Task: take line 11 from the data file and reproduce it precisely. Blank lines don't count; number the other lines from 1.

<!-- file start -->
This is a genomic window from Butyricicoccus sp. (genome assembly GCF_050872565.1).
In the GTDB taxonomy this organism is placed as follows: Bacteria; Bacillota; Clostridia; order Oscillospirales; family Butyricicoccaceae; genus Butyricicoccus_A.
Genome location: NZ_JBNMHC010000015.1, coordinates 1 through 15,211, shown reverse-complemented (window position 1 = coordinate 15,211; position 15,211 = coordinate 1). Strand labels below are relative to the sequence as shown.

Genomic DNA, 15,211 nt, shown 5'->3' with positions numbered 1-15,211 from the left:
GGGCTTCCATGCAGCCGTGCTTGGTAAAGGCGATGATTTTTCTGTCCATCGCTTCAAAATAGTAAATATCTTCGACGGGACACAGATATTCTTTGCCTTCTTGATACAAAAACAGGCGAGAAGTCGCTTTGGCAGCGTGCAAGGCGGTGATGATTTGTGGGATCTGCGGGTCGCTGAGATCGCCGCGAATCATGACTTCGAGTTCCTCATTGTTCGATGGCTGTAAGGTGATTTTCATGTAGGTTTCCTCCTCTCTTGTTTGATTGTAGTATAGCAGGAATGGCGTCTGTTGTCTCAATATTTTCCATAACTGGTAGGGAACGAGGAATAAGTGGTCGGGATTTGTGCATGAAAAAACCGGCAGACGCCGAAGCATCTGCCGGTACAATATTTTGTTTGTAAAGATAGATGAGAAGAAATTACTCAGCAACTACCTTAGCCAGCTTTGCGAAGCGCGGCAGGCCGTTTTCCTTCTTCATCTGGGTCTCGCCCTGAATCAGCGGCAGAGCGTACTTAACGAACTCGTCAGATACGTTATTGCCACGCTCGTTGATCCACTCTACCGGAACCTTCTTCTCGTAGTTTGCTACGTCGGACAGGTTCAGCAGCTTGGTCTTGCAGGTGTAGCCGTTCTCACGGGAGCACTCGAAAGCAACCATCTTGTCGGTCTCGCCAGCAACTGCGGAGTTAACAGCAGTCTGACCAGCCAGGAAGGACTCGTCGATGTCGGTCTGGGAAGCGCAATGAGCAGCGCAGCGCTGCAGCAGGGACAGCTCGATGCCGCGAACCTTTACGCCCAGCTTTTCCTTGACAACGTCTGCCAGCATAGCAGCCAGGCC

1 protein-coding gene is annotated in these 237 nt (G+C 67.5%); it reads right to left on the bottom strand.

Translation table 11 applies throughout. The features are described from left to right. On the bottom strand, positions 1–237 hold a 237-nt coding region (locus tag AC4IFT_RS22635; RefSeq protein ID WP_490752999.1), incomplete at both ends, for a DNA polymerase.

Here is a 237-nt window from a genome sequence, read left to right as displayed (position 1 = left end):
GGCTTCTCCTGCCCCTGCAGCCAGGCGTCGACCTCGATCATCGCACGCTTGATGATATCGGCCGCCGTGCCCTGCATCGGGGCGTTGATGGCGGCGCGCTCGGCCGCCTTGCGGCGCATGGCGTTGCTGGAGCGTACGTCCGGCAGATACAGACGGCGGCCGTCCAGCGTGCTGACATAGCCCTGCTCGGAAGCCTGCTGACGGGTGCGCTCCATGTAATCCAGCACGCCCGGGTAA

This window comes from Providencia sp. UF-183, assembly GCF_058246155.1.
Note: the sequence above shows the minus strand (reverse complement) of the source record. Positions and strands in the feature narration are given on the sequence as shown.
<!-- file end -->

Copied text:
Note: the sequence above shows the minus strand (reverse complement) of the source record. Positions and strands in the feature narration are given on the sequence as shown.